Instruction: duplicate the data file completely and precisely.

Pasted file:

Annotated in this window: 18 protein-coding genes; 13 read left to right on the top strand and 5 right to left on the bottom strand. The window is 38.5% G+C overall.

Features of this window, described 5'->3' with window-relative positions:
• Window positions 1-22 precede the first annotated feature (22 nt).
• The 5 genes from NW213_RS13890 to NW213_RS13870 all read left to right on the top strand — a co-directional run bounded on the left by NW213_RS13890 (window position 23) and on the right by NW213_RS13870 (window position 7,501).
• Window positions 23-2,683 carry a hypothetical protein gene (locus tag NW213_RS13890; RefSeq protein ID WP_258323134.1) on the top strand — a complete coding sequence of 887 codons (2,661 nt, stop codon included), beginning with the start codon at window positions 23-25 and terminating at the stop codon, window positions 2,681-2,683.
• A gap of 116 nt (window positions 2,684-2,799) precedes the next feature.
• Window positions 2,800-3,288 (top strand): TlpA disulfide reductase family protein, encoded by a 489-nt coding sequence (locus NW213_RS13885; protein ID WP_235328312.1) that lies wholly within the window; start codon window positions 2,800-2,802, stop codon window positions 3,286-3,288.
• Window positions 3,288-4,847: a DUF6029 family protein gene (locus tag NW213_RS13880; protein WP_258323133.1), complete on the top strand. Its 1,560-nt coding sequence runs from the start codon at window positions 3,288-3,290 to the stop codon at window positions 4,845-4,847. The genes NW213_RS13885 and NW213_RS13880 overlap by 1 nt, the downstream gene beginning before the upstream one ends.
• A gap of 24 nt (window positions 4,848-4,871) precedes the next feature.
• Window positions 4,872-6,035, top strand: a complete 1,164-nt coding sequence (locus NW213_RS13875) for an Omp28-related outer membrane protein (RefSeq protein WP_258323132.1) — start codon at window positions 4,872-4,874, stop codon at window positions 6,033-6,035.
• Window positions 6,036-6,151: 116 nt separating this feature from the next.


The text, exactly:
Annotated in this window: 18 protein-coding genes; 13 read left to right on the top strand and 5 right to left on the bottom strand. The window is 38.5% G+C overall.

Features of this window, described 5'->3' with window-relative positions:
• Window positions 1-22 precede the first annotated feature (22 nt).
• The 5 genes from NW213_RS13890 to NW213_RS13870 all read left to right on the top strand — a co-directional run bounded on the left by NW213_RS13890 (window position 23) and on the right by NW213_RS13870 (window position 7,501).
• Window positions 23-2,683 carry a hypothetical protein gene (locus tag NW213_RS13890; RefSeq protein ID WP_258323134.1) on the top strand — a complete coding sequence of 887 codons (2,661 nt, stop codon included), beginning with the start codon at window positions 23-25 and terminating at the stop codon, window positions 2,681-2,683.
• A gap of 116 nt (window positions 2,684-2,799) precedes the next feature.
• Window positions 2,800-3,288 (top strand): TlpA disulfide reductase family protein, encoded by a 489-nt coding sequence (locus NW213_RS13885; protein ID WP_235328312.1) that lies wholly within the window; start codon window positions 2,800-2,802, stop codon window positions 3,286-3,288.
• Window positions 3,288-4,847: a DUF6029 family protein gene (locus tag NW213_RS13880; protein WP_258323133.1), complete on the top strand. Its 1,560-nt coding sequence runs from the start codon at window positions 3,288-3,290 to the stop codon at window positions 4,845-4,847. The genes NW213_RS13885 and NW213_RS13880 overlap by 1 nt, the downstream gene beginning before the upstream one ends.
• A gap of 24 nt (window positions 4,848-4,871) precedes the next feature.
• Window positions 4,872-6,035, top strand: a complete 1,164-nt coding sequence (locus NW213_RS13875) for an Omp28-related outer membrane protein (RefSeq protein WP_258323132.1) — start codon at window positions 4,872-4,874, stop codon at window positions 6,033-6,035.
• Window positions 6,036-6,151: 116 nt separating this feature from the next.